This article is a two part article in cooperation with the Cascade Blues Association and the Washington Blues Society. Part 2 in the June Washington Blues Society’s Bluesletter holds my interview with Mercer University’s senior vice president of marketing communications and Chief of Staff Larry Blumley, who was in charge of overseeing the renovation of the Capricorn Recording Studios. Larry was also charged with completing the renovation project into what I saw that winter day in Macon. It moved me to write these two articles, hoping to bring some of that insight back to the Pacific Northwest music scene.

So what does a story about a Recording Studio in central Georgia have to do with the great work that both blues organizations are doing in the Pacific Northwest?  I was going to bury this idea within the words of the articles to plant subliminal seeds in the minds of like-minded readers.

My hope is that like-minded musicians and business people here in the Pacific Northwest who have had the fires of successful music burn so brightly and fall into the same embers as did Macon might see how another town in central Georgia fanned their embers back into flames. Not by themselves, but as a collective. All working together to bring their talents to the table and to work on filling the holes left by people and projects that have passed. These bright flames haven’t left us. They are there as embers, waiting for you and me to put ourselves to the task to continue to work together to rekindle those lost flames.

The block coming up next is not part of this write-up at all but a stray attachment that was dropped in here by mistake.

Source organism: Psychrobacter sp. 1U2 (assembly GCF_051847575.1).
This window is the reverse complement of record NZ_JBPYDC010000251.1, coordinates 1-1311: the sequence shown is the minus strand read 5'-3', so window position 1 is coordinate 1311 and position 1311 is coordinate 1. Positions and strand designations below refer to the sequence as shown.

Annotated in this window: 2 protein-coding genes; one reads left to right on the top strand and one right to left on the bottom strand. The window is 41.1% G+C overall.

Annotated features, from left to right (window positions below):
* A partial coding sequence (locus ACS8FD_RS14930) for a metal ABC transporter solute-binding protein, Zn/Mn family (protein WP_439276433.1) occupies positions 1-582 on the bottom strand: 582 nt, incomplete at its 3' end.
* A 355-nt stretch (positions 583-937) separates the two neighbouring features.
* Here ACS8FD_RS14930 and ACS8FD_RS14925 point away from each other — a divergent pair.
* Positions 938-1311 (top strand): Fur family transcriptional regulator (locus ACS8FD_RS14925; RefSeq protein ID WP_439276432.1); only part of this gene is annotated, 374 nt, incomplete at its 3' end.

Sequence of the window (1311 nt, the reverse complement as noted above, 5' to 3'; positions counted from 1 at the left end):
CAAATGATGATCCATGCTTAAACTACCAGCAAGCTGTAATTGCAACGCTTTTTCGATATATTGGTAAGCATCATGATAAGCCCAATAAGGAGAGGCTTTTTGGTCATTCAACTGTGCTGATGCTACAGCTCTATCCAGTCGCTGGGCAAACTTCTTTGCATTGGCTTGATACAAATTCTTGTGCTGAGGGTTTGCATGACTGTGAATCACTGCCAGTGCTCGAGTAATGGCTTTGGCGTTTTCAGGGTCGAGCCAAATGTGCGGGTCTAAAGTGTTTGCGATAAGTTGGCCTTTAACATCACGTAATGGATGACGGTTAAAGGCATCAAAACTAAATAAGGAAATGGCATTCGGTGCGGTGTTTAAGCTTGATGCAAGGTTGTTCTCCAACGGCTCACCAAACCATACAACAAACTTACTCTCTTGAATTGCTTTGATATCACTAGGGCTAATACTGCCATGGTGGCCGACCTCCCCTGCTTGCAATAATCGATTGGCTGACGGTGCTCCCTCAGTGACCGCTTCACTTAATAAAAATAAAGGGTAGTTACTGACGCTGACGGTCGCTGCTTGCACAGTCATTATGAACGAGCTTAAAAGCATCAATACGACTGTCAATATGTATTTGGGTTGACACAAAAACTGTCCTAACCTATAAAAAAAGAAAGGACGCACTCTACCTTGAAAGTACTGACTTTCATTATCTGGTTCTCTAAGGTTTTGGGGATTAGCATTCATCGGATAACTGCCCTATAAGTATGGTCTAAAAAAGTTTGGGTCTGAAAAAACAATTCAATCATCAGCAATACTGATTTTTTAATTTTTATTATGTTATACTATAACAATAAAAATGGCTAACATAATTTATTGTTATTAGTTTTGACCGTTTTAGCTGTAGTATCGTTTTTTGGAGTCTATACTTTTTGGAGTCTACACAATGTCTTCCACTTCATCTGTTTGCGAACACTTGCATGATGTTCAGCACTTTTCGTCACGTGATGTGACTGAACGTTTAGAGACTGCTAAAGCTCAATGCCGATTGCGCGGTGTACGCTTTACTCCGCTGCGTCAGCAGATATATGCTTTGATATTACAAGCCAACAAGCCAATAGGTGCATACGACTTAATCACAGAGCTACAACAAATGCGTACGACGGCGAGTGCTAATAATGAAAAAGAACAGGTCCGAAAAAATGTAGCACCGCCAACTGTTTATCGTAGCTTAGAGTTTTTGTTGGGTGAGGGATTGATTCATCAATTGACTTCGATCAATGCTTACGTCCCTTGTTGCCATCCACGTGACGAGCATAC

The list of artists who have grown their flame is numerous in Oregon.  The Helio Sequence who signed with Sub Pop; Brad Wilk and his funk metal drumming with Rage Against the Machine and Audioslave; Portugal. The Man; Sleater-Kinney; Cool Nutz and The Kingsmen to name a few.

The music industry people in Oregon are either homegrown or come from the music industry outside of Oregon but now call Oregon home. Music fans from record stores to halls of fame to promoters all currently working to push the stone up the hill.

Lisa Lepine was one we lost in 2016. The Oregon Music News called her, “… mentor, manager, publicist, promotion queen, friend …”  Someone who realized that it takes the musician and the business person together to make success.  Her comment in a 2011 interview stated it so well: “The national scene had imploded.” She went on to talk about how she saw it here. “(The) local scene to be authentic and do their expression in a pure way.” The old guard is gone and the internet has opened up a new way of doing it and people don’t know how.  She was there to help them find their way.

And there was Greg “Slim Lively” Johnson. I never got to meet Greg. In talking with musicians, music industry people and fans of the blues, all I ever heard was his unselfish way of supporting everything about the blues. From the Cascade Blues Association itself to all of the surrounding musical events and fundraisers to the personal effort he put into mentoring musicians and helping fellow CBA board members and association members learn about their passions and learn how to help others. His photographic documentation of so many concerts and events inspired others to take up and share what they could in giving back to the music.

All of us can’t start a recording studio, record label, music club or band. Part 1 of this article shows you what Phil Walden and Capricorn Records and the Capricorn Recording Studio have been through.  The roaring flame and then the seeming dead embers made people think that the studios and all of that history are too far gone.

I challenge each of you to think about what talent you have and to bring it together with other like-minded people who can work with the art and the business. Maybe your burning love of the blues by night gives way to a career in the civic section. Maybe you’re on the board of a preservation foundation and can direct funds to historic buildings with musical heritage. Don’t give up. Find a path to a concerted effort to bring your vision together with others to remember those before you who made Oregon music so fantastic. What would Slim Lively do?